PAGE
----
It does seem that without some diligence, I could be signing up for some npm-style “let’s just lock in all of our vulnerabilities several versions ago” and that gives me a little bit of heartburn. From that vantage point, it would be better, IMO, to use distro packages that would at least organically get patched. I feel like the answer is to “just” write something to update my poetry packages the same way I have a process to keep my distro packages patched, but it’s a little rotten to have one more thing to do.

            Of course, “poetry and pyoxidize having a baby” would not save any of this. That form of packaging and static linking might even make it harder to audit for the failure mode I’m worrying about here.

        2. 1

          What are your thoughts on pipenv?

      2. 5

        I’d make an exception to this point: “…unless you’re already a Python shop.” I did this at $job and it’s going okay because it’s just in the monorepo where everyone has a Python toolchain set up. No installation required (thank god).

      3. 4

        I think the same goes for running Python web apps. I had a conversation with somebody here… and we both agreed it took us YEARS to really figure out how to run a Python web app. Compared to PHP where there is a good division of labor between hosting and app authoring.

        The first app I wrote was CGI in Python on shared hosting, and that actually worked. So that’s why I like Unix – because it’s simple and works. But it is limited because I wasn’t using any libraries, etc. And SSL at that time was a problem.

        Then I moved from shared hosting to a VPS. I think I started using mod_python, which is the equivalent of mod_php – a shared library within Apache.

        Then I used a CherryPy server and WSGI. (mod_python was before WSGI existed) I think it was behind Apache.

        Then I moved to gunicorn behind nginx, and I still use that now.

        But at the beginning of this year, I made another small Python web app with Flask. I managed to configure it on shared hosting with FastCGI, so Python is just like PHP now!!! (Although I wouldn’t do this for big apps, just personal apps).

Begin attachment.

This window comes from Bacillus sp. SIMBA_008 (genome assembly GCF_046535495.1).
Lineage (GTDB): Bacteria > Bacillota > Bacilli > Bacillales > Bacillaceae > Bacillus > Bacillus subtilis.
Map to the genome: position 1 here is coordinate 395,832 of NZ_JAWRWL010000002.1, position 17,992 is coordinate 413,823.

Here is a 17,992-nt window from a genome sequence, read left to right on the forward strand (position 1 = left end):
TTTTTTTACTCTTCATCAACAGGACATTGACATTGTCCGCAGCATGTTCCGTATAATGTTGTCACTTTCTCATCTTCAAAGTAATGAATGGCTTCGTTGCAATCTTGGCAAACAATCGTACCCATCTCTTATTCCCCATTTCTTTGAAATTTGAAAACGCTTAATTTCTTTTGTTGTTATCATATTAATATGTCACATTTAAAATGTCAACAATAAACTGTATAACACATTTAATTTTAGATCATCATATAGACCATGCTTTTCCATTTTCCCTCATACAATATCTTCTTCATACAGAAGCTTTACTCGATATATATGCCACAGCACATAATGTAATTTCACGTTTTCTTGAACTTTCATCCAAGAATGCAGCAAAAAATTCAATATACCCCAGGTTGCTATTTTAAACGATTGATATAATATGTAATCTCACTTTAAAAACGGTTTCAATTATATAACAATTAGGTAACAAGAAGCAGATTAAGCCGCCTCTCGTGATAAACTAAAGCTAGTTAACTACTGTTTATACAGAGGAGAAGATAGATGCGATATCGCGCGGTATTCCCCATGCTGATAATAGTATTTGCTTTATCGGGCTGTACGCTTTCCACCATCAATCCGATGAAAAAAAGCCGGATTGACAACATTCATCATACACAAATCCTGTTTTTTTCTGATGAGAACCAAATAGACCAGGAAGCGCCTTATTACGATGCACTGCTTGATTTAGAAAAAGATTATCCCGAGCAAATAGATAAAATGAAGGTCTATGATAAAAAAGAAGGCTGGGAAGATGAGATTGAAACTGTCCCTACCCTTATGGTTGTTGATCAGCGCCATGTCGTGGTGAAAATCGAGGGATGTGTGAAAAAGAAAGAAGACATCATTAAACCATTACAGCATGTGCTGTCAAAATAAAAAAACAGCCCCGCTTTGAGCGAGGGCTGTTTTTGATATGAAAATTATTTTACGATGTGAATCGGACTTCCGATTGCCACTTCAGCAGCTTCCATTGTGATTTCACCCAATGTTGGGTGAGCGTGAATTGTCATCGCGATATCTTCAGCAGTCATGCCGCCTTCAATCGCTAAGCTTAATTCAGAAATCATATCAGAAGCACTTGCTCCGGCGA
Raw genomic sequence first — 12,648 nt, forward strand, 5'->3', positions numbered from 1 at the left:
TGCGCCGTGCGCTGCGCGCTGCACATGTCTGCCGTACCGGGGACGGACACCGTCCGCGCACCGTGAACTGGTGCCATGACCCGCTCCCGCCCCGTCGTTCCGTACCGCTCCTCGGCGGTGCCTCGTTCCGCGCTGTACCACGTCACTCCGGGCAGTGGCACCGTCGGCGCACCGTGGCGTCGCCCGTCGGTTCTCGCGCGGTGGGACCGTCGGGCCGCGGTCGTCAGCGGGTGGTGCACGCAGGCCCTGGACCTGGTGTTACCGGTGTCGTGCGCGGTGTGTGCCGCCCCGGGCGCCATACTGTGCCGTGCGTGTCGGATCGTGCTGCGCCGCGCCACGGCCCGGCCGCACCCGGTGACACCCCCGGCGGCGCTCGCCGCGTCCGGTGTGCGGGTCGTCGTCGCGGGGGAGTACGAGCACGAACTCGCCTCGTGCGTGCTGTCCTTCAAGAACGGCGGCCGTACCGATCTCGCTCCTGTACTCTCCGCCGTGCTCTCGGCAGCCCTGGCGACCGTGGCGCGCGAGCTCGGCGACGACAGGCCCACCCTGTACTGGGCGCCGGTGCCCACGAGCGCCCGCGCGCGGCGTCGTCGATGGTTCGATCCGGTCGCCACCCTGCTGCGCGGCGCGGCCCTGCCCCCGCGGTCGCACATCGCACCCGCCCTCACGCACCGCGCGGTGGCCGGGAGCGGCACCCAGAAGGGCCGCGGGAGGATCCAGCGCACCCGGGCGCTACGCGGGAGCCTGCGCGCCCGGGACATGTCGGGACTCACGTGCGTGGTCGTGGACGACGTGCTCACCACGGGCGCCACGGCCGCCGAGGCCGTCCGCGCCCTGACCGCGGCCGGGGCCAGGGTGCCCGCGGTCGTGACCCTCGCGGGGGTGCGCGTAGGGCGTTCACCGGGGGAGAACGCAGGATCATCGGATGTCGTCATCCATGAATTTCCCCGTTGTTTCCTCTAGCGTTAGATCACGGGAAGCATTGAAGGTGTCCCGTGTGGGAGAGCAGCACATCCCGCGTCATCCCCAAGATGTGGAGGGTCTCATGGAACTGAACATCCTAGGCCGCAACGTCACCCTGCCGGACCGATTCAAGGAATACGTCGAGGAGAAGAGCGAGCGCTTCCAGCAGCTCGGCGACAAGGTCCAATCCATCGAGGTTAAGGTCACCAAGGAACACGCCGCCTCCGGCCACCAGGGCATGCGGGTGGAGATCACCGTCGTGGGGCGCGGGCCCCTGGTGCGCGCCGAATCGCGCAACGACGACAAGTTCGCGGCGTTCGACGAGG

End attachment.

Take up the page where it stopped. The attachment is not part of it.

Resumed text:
So I went full circle … while all the time I think PHP stayed roughly the same :) I just wanted to run a simple app and not mess with this stuff.

        There were a lot of genuine improvements, like gunicorn is better than CherryPy, nginx is easier to config than Apache, and FastCGI is better than CGI and mod_python … but it was a lot of catching up with PHP IMO. Also FastCGI is still barely supported.

        1. 2

          nginx, uWSGI, supervisord. Pretty simple to setup for Flask or Django. A good shared hosting provider for Python is OpalStack, made by the people who created Webfaction (which, unfortunately, got gobbled up by GoDaddy).

          I cover the deployment options and reasoning in my popular blog post, “Build a web app fast: Python, JavaScript & HTML resources”. Post was originally written in 2012 but updated over the years, including just this month. See especially the recommended stack section at the end, starting at “Conclusion: pick a stack”, if you want to ctrl+f for that section. You can also take a peek at how OpalStack describes their Python + uWSGI + nginx shared hosting setup here. See also my notes on the under the hood configuration for nginx, uWSGI, and supervisord in this presentation, covered in the 5-6 sections starting from this link.

          You’re right that there are a lot of options for running a Python web app. But nginx, uWSGI, supervisord is a solid option that is easy to configure, high performance, open source, UNIXy, and rock solid. For dependency management in Python 3.x you can stick with pip and venv, remotely configured on your server via SSH.

          My companies have been using this stack in production at the scale of hundreds of thousands of requests per second and billions of requests per month – spanning SaaS web apps and HTTP API services – for years now. It just works.

          1. 2

            I’m curious, now that systemd is available in almost all Linux distributions by default, why are you still using supervisord? To me it feels like it is redundant. I’m very interested.

            1. 1

              I think systemd can probably handle the supervisord use cases. The main benefit of supervisord is that it runs as whatever $USER you want without esoteric configuration, and it’s super clear it’s not for configuring system services (since that’s systemd’s job). So when you run supervisorctl and list on a given node, you know you are listing “my custom apps (like uwsgi or tornado services)”, not all the system-wide services as well as my custom app’s ones. Also this distinction used to matter more when systemd was less standard across distros.

              1. 1

                Understood! Thanks very much for taking the time to explain!

          2. 1